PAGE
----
Be on the lookout for people who can attract their friends as customers. A young mother who knows several others and, with her enthusiasm, can be a live advertisement for the shop, is an invaluable hire for the word-of-mouth business she can attract. Also, keep your eyes open in the places you frequent. A waitress or a secretary at a law firm just might need a change from the type of work she is doing, or a change of venue. Such candidates can become enthusiastic salespeople, handling merchandise they enjoy and indulging in conversations with customers who are different from those they had dealt with in their former jobs.

What to look for

A star employee can increase the number of customers as well as the number of purchases. And even if that employee leaves, the customer is already hooked and will remain faithful to the shop.

Characteristics to look for during an interview include:

  • An enthusiastic nature
  • A positive attitude
  • A smiling countenance
  • A creative bent
  • A helpful and alert attitude

A helpful attitude is the foundation —the core—of good salesmanship. Some employees are just order takers; they stand at the checkout counter waiting for the merchandise to be brought to them for payment and wrapping. Salespeople with this attitude are nothing more than “shop sitters,” and what owner can afford such a costly indulgence?

Then there is the salesperson who approaches a customer and engages in conversation to find out as much as possible about that customer’s likes and dislikes. It also gives the salesperson a chance to perhaps show the customer an item or two. A good salesperson also knows when to leave the customer alone to browse after making sure the customer knows he or she is available to answer any question.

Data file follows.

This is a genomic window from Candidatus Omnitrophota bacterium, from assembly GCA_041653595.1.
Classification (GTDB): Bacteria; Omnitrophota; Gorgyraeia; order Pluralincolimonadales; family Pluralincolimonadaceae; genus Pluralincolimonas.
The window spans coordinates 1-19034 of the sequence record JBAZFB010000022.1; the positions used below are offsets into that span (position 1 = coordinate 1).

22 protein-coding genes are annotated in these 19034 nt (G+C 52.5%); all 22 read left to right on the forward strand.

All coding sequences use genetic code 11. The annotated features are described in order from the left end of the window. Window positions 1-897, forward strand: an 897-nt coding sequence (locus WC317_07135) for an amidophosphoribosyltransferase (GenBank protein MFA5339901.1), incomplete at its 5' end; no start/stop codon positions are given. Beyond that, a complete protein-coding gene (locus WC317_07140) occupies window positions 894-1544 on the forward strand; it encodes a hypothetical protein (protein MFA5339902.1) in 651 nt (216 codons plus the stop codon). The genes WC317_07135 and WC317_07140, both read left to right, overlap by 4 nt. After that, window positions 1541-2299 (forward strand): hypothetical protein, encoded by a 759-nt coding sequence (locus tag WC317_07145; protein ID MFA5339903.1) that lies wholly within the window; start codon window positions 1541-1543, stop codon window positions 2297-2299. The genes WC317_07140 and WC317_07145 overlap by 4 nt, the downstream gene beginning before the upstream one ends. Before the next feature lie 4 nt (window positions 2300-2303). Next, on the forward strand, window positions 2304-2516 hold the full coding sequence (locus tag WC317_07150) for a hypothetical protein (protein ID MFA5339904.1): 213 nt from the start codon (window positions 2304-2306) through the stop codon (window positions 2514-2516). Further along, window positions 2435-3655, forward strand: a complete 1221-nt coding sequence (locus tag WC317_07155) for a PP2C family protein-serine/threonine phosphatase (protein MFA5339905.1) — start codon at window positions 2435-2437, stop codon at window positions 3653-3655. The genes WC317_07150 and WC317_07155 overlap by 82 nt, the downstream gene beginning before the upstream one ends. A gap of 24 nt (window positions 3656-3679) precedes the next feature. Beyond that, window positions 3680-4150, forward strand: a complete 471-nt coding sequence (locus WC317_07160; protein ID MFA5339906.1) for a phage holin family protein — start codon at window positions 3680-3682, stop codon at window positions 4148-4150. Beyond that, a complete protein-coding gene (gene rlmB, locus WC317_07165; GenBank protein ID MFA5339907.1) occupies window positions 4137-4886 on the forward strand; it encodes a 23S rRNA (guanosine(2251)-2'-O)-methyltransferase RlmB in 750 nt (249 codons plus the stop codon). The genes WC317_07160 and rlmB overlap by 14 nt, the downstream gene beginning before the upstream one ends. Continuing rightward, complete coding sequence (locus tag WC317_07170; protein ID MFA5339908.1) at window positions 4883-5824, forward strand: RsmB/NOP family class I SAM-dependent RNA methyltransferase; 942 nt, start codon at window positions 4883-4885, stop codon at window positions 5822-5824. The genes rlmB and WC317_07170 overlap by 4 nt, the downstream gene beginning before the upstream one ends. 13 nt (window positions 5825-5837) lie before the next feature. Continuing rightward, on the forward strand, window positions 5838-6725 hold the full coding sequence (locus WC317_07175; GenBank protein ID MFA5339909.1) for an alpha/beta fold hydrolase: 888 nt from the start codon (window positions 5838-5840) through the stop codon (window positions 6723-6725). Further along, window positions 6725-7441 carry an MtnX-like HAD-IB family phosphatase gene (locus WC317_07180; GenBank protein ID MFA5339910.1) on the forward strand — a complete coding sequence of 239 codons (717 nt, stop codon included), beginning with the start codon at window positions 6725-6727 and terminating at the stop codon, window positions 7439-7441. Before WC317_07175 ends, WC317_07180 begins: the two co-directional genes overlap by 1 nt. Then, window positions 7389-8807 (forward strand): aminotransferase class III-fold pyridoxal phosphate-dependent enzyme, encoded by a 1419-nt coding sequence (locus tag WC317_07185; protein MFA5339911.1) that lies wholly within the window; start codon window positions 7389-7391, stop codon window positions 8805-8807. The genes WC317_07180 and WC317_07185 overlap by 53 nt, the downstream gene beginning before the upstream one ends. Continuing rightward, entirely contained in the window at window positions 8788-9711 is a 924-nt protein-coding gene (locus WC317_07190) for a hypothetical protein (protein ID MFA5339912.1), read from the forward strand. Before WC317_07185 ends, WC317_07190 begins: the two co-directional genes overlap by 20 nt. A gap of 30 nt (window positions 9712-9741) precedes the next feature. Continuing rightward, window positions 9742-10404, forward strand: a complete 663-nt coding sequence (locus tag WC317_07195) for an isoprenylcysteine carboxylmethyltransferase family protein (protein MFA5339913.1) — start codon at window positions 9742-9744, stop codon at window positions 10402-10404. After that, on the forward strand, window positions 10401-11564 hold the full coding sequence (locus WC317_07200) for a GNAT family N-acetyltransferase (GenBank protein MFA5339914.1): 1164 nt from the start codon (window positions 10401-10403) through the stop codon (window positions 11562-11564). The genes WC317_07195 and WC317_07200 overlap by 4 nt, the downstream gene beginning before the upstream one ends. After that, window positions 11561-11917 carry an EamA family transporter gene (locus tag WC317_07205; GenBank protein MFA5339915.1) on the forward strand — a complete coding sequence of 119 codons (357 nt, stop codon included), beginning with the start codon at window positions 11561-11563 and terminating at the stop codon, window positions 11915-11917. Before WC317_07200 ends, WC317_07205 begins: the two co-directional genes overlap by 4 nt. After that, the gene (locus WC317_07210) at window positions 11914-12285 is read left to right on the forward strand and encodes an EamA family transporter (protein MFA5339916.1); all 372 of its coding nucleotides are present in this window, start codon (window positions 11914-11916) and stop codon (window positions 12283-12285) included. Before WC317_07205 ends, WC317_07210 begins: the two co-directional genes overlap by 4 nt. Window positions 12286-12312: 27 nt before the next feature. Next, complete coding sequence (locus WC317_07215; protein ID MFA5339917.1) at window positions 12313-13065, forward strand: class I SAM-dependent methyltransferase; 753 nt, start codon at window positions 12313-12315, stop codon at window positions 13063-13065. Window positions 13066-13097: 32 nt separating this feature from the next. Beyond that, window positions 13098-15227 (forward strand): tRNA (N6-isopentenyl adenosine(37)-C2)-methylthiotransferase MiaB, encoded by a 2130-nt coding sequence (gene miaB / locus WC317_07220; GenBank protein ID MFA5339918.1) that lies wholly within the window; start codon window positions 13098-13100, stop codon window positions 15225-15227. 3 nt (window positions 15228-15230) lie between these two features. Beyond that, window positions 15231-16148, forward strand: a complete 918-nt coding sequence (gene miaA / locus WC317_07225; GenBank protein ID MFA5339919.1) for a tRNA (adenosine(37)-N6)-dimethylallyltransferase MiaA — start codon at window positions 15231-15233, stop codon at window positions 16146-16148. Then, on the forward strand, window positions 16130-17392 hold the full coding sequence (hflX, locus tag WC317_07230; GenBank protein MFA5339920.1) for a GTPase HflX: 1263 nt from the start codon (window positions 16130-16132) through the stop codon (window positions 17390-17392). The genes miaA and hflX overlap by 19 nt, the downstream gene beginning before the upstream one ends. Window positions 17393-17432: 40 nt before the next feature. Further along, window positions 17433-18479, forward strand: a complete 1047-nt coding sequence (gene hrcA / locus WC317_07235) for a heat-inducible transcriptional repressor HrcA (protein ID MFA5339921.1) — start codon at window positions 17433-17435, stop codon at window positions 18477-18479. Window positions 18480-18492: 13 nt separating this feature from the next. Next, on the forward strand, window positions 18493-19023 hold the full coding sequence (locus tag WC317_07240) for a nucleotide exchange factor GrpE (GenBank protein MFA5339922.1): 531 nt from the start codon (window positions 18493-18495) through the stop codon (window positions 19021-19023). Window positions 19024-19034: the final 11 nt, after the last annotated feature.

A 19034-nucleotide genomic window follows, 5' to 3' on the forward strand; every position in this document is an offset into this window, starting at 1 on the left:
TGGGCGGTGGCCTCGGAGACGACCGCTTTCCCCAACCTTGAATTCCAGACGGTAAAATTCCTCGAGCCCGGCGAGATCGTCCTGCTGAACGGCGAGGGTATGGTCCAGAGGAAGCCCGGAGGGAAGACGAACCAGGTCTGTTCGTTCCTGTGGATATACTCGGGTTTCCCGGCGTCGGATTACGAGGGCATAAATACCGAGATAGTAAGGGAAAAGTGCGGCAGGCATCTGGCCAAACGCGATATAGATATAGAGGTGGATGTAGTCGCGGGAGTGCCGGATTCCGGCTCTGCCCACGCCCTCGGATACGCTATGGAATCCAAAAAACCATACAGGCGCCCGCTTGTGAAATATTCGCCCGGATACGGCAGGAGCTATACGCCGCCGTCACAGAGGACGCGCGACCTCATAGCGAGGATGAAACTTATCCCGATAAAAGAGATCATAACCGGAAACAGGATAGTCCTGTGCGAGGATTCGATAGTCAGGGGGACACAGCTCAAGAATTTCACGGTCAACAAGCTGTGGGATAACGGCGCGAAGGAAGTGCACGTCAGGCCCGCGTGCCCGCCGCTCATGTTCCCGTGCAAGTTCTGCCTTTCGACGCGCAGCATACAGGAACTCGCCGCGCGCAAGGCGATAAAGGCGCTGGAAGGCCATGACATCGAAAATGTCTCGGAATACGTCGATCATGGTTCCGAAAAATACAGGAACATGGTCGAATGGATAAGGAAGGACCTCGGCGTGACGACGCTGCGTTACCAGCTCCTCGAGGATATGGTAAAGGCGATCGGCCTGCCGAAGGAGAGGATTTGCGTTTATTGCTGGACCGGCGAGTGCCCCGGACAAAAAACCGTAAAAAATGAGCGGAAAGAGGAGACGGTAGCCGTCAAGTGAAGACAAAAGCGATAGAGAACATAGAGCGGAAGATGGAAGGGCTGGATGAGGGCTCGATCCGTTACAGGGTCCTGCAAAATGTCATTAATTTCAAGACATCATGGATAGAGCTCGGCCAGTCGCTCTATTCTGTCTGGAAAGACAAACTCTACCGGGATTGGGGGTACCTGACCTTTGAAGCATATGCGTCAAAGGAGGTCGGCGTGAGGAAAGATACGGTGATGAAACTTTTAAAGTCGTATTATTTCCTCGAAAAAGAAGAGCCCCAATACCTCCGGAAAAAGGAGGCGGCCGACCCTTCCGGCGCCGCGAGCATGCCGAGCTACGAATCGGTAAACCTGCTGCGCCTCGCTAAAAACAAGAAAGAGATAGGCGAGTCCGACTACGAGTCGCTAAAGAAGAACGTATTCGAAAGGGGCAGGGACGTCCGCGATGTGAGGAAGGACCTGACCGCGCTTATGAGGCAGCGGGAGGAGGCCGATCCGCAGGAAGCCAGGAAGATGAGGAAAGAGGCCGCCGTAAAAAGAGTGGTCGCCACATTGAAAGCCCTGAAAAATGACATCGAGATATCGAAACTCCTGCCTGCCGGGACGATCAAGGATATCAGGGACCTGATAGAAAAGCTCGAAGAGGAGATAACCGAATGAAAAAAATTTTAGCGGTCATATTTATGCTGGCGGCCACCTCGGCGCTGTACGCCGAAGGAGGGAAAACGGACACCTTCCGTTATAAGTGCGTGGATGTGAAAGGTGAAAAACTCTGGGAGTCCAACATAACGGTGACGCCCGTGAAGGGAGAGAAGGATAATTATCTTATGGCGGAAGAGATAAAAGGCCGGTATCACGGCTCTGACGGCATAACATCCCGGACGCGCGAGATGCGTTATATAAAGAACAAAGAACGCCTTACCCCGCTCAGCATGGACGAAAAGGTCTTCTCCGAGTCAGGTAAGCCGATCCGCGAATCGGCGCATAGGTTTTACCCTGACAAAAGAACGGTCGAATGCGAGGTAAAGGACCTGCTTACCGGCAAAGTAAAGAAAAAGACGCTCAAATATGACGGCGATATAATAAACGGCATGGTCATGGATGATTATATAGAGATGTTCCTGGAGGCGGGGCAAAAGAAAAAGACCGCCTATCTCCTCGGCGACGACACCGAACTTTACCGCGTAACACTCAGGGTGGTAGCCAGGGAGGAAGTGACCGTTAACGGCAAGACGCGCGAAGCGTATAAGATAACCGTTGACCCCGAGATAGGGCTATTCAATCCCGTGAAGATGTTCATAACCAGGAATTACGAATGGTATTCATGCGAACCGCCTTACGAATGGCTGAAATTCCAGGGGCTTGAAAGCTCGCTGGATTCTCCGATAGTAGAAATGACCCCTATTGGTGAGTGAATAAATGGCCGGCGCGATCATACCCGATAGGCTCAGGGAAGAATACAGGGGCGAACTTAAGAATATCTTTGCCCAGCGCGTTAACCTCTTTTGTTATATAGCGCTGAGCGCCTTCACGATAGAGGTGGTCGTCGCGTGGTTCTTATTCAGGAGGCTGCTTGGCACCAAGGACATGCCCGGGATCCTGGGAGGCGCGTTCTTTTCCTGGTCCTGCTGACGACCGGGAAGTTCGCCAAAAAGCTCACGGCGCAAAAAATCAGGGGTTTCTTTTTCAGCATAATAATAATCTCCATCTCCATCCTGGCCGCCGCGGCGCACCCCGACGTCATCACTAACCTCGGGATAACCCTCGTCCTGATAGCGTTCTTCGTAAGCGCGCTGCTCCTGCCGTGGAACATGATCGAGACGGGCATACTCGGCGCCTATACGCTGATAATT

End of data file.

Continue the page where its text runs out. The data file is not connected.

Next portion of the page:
Good salespeople know one of the important aspects of making a sale: add-on sales through the power of suggestion. Politely pointing out items that will match or coordinate with a purchase is a technique some salespeople come up with instinctively. This method can also be taught by good training.

You’ve made the hire. Now what?

Once you have hired a new employee, it is incumbent upon you, the owner, to conduct a training session in which you explain all sales techniques in detail. Clearly state all expectations you have of the employee. Do not take for granted that he or she knows something. Make sure the employee knows the necessity of handling a phone inquiry well. The person answering the phone should convey warmth, enthusiasm, accuracy and helpfulness.

The best time for a training session is probably before the shop opens, when you can offer coffee and a Danish and encourage employees to let their hair down. Surprising ideas and suggestions can emerge from such a session if there is adequate give-and-take.

Training sessions need to include the subject of downtime, when business is a little slow. During downtime, personnel should attend to day-to-day housekeeping chores. They should be willing to dust shelves, clean glass items — especially important in gift shops to keep the shop looking attractive.

Other responsibilities may include: changing one or two interior displays a day; looking through customer requests, the guest book or registries (such as bridal, baby, shower, engagement or housewarming registries) to see what needs to be followed up. Following up on requests is a sure way to make and keep customers.

One training session is a must. It should be followed by a refresher session later on. A salesperson is sure not to remember everything you say on their first day, so plan a follow-up. It would behoove you to make notes of everything you want to talk about or to teach the person, so that you can hopefully use it for your next new employee as your business expands.

Once you have the right employee, make sure you treasure him or her. Trained and skilled employees are invaluable resources to every gift shop, and can make all the difference in yours.

Adapted from The Specialty Shop: How to Create Your Own Unique and Profitable Retail Business by Dorothy Finell. Copyright